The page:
Myh11 lineage tracing from local eyedrop tamoxifen induction demonstrates no short-term peripheral to central corneal migration of labeled cells. (Z)-4-Hydroxytamoxifen eyedrops were used to induce RFP lineage marker in Myh11+ CECs. (A) Counts of Myh11-Lin(+) RFP-expressing cells in the cornea 2 and 21 days chase post-tamoxifen induction show no significant difference. Radial distribution of Myh11-Lin(+) cells from periphery (0) to center (1) of the cornea with (B) 2 days of chase and with (C) 21 days of chase do not show higher peripheral than central labeling, as would be expected if labeled cells were originating in the periphery and migrating centrally (95% confidence interval of slope in brackets). Representative images from (D) 2 days and (E) 21 days of chase post-tamoxifen induction with RFP (red) and DAPI (blue). Scale bar: 1 mm.
Figure 3
 
Myh11 lineage tracing from local eyedrop tamoxifen induction demonstrates no short-term peripheral to central corneal migration of labeled cells. (Z)-4-Hydroxytamoxifen eyedrops were used to induce RFP lineage marker in Myh11+ CECs. (A) Counts of Myh11-Lin(+) RFP-expressing cells in the cornea 2 and 21 days chase post-tamoxifen induction show no significant difference. Radial distribution of Myh11-Lin(+) cells from periphery (0) to center (1) of the cornea with (B) 2 days of chase and with (C) 21 days of chase do not show higher peripheral than central labeling, as would be expected if labeled cells were originating in the periphery and migrating centrally (95% confidence interval of slope in brackets). Representative images from (D) 2 days and (E) 21 days of chase post-tamoxifen induction with RFP (red) and DAPI (blue). Scale bar: 1 mm.
Figure 4
 
Myh11 lineage tracing from systemic intraperitoneal tamoxifen induction demonstrates no evidence of long-term peripheral to central corneal migration of labeled cells. Intraperitoneal tamoxifen was used to induce RFP lineage marker in Myh11+ CECs, with labeling examined 6 and 16 weeks post induction. (A) Counts of Myh11-Lin(+) RFP-expressing cells in the cornea post-tamoxifen induction show no significant difference. Radial distribution of Myh11-Lin(+) cells from periphery (0) to center (1) of the cornea with (B) 6 weeks and with (C) 16 weeks post induction do not show higher peripheral than central labeling, as would be expected if labeled cells were originating in the periphery and migrating centrally (95% confidence interval of slope in brackets). Representative images from (D) 6 weeks and (E) 16 weeks post-tamoxifen induction with RFP (red) and DAPI (blue). Scale bar: 1 mm.
Figure 4
 
Myh11 lineage tracing from systemic intraperitoneal tamoxifen induction demonstrates no evidence of long-term peripheral to central corneal migration of labeled cells. Intraperitoneal tamoxifen was used to induce RFP lineage marker in Myh11+ CECs, with labeling examined 6 and 16 weeks post induction. (A) Counts of Myh11-Lin(+) RFP-expressing cells in the cornea post-tamoxifen induction show no significant difference. Radial distribution of Myh11-Lin(+) cells from periphery (0) to center (1) of the cornea with (B) 6 weeks and with (C) 16 weeks post induction do not show higher peripheral than central labeling, as would be expected if labeled cells were originating in the periphery and migrating centrally (95% confidence interval of slope in brackets). Representative images from (D) 6 weeks and (E) 16 weeks post-tamoxifen induction with RFP (red) and DAPI (blue). Scale bar: 1 mm.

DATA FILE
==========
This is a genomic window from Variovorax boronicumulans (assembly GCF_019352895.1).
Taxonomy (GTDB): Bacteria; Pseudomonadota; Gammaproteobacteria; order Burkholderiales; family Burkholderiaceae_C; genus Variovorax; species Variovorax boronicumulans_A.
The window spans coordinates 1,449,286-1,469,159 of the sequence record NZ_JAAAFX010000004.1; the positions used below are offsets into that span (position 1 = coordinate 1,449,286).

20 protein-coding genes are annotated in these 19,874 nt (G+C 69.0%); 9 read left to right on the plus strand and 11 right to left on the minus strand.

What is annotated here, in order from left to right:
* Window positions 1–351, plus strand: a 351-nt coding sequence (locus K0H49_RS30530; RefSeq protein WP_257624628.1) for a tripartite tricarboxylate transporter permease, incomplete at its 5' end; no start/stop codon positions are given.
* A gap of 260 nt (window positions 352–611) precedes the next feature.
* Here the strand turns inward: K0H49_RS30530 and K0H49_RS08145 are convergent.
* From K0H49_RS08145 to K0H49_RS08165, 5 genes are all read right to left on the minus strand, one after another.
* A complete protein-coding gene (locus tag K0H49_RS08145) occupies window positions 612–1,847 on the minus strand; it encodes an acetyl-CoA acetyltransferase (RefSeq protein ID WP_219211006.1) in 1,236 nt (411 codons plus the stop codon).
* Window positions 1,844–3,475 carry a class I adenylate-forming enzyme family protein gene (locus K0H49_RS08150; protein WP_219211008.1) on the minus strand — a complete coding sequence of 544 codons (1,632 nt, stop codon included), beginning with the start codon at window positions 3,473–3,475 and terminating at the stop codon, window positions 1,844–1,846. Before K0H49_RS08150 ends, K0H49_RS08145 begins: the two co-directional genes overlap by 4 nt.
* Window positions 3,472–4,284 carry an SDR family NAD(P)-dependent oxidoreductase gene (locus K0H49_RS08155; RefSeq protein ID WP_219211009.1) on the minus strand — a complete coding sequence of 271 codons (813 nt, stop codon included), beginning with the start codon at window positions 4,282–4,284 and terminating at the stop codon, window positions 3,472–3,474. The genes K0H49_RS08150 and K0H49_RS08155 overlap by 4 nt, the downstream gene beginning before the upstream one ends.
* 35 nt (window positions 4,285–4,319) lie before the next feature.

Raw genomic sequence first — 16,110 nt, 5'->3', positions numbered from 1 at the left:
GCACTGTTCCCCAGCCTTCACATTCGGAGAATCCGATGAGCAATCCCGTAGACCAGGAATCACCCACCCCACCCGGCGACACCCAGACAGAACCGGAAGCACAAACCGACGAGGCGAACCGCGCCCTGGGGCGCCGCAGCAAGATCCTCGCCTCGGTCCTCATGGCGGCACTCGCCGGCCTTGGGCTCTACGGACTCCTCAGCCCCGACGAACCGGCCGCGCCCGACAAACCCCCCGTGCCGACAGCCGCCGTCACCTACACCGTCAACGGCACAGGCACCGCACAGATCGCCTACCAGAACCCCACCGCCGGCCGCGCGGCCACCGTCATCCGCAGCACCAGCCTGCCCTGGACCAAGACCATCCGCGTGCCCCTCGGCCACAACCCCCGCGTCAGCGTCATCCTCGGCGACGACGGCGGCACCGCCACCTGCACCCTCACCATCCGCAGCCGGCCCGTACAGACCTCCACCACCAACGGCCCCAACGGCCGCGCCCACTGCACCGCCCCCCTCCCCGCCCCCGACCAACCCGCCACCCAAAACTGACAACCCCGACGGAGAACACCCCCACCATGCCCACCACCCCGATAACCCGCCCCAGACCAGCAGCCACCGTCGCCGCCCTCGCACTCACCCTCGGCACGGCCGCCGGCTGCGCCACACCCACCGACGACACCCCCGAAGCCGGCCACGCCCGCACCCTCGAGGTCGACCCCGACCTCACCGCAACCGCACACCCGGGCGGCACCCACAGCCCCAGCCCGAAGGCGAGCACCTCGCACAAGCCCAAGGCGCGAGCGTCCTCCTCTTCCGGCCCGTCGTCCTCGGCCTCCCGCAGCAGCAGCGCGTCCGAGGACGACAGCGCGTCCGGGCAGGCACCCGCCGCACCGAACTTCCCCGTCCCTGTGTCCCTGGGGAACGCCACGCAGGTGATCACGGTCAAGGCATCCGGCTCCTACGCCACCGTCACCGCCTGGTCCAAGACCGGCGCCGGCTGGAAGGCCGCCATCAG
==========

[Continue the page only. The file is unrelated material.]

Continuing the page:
Figure 5
 
Myh11+ ASCs can be differentiated into a CEC phenotype and adhere to injured corneal endothelium after delivery into the anterior chamber. ASCs were cultured from epididymal, adipose Myh11+ mural cells. A lineage marker (YFP) was tamoxifen-induced in these Myh11-Lin(+) mural cells before their harvest from adipose tissue. (A–C) Western blot of HSP90 and aSMA expression in Myh11-Lin(+) undifferentiated ASCs and CEC-differentiated ASCs, with levels normalized to vinculin. (D, E) Staining with anti-eYFP lineage marker (green), anti-N-cadherin (red), and DAPI (blue) on cultures of (D) undifferentiated and (E) CEC-differentiated Myh11-Lin(+) ASCs show upregulation of CEC marker of N-cadherin following 14-day differentiation (scale bar: 10 μm). (F) A scratch wound was made to corneal endothelium with CEC-differentiated Myh11-Lin(+) ASCs then injected into the anterior chamber. Seven days post injection, YFP-positive CEC-differentiated Myh11-Lin(+) ASCs are found adhering to the corneal endothelial surface with continued expression of N-cadherin. Scale bar: 25 μm.
Figure 5
 
Myh11+ ASCs can be differentiated into a CEC phenotype and adhere to injured corneal endothelium after delivery into the anterior chamber. ASCs were cultured from epididymal, adipose Myh11+ mural cells. A lineage marker (YFP) was tamoxifen-induced in these Myh11-Lin(+) mural cells before their harvest from adipose tissue. (A–C) Western blot of HSP90 and aSMA expression in Myh11-Lin(+) undifferentiated ASCs and CEC-differentiated ASCs, with levels normalized to vinculin. (D, E) Staining with anti-eYFP lineage marker (green), anti-N-cadherin (red), and DAPI (blue) on cultures of (D) undifferentiated and (E) CEC-differentiated Myh11-Lin(+) ASCs show upregulation of CEC marker of N-cadherin following 14-day differentiation (scale bar: 10 μm). (F) A scratch wound was made to corneal endothelium with CEC-differentiated Myh11-Lin(+) ASCs then injected into the anterior chamber. Seven days post injection, YFP-positive CEC-differentiated Myh11-Lin(+) ASCs are found adhering to the corneal endothelial surface with continued expression of N-cadherin. Scale bar: 25 μm.